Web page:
September 26, 2022

Whether it’s coffee breath from your morning commute, forgetting to floss or a dry mouth, a bout of halitosis — or bad breath — can ruin your (and others’) day. Learn what else might be causing it and what you can do about it. Hint: it’s not just your food.
“Digestion and the breakdown of food begin in your mouth. That means particles are left behind until you’ve digested them,” says Natalie Stinton, DMD, pediatric dentist at Geisinger. Most often, bad breath happens when you eat foods with a strong odor.
Some foods that commonly lead to bad breath include:
Bad breath can sneak up on you when you least expect it. So if you eat something overpowering now, your breath might not be affected until later. 
“Bad breath can be caused by more than just a pungent meal or poor oral hygiene habits,” says Dr. Stinton. Here are a few common causes:
“If your halitosis isn’t going away, even with good oral hygiene, talk to your healthcare provider,” Dr. Stinton advises. “They can identify and treat the underlying cause.”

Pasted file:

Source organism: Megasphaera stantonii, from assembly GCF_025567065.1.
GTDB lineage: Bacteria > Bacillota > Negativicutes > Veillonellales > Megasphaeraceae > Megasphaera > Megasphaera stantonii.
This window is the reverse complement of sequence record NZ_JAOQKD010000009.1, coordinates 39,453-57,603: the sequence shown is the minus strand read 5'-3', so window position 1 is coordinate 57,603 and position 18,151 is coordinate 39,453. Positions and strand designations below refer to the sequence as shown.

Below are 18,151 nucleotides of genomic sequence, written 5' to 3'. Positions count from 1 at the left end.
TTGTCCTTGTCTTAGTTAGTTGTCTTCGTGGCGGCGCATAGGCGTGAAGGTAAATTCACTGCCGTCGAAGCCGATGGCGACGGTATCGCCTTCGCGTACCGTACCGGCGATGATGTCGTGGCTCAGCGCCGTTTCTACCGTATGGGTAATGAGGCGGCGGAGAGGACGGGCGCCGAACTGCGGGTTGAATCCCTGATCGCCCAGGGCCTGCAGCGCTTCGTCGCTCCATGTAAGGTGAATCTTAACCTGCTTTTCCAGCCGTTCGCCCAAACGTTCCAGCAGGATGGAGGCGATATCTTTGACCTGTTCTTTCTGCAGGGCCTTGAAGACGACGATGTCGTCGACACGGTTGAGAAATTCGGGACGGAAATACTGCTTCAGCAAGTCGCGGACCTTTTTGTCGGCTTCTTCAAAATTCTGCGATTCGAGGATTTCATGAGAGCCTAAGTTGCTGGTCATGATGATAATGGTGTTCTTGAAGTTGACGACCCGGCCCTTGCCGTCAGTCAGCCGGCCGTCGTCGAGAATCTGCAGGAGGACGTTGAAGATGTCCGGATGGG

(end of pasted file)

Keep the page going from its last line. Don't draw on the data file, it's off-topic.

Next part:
Ready to begin your journey to better breath? Don’t forget to brush your teeth twice a day.
Dr. Stinton notes: “A common quip we say in dentistry is ‘Brush at night to keep your teeth — brush in the morning to keep your friends.’ That means, to prevent cavities, the most important time to brush is at bedtime. And to prevent halitosis, the most important time to brush is in the morning.”
If your gums are irritated or bleed when you brush, talk to your dentist. They can help identify potential causes. And they’ll work with you to find a solution. It may be as simple as replacing your toothbrush or starting a flossing regimen. Building a good oral hygiene routine can help your mouth feel fresh and clean all day long.
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Meet Natalie Stinton, DMD

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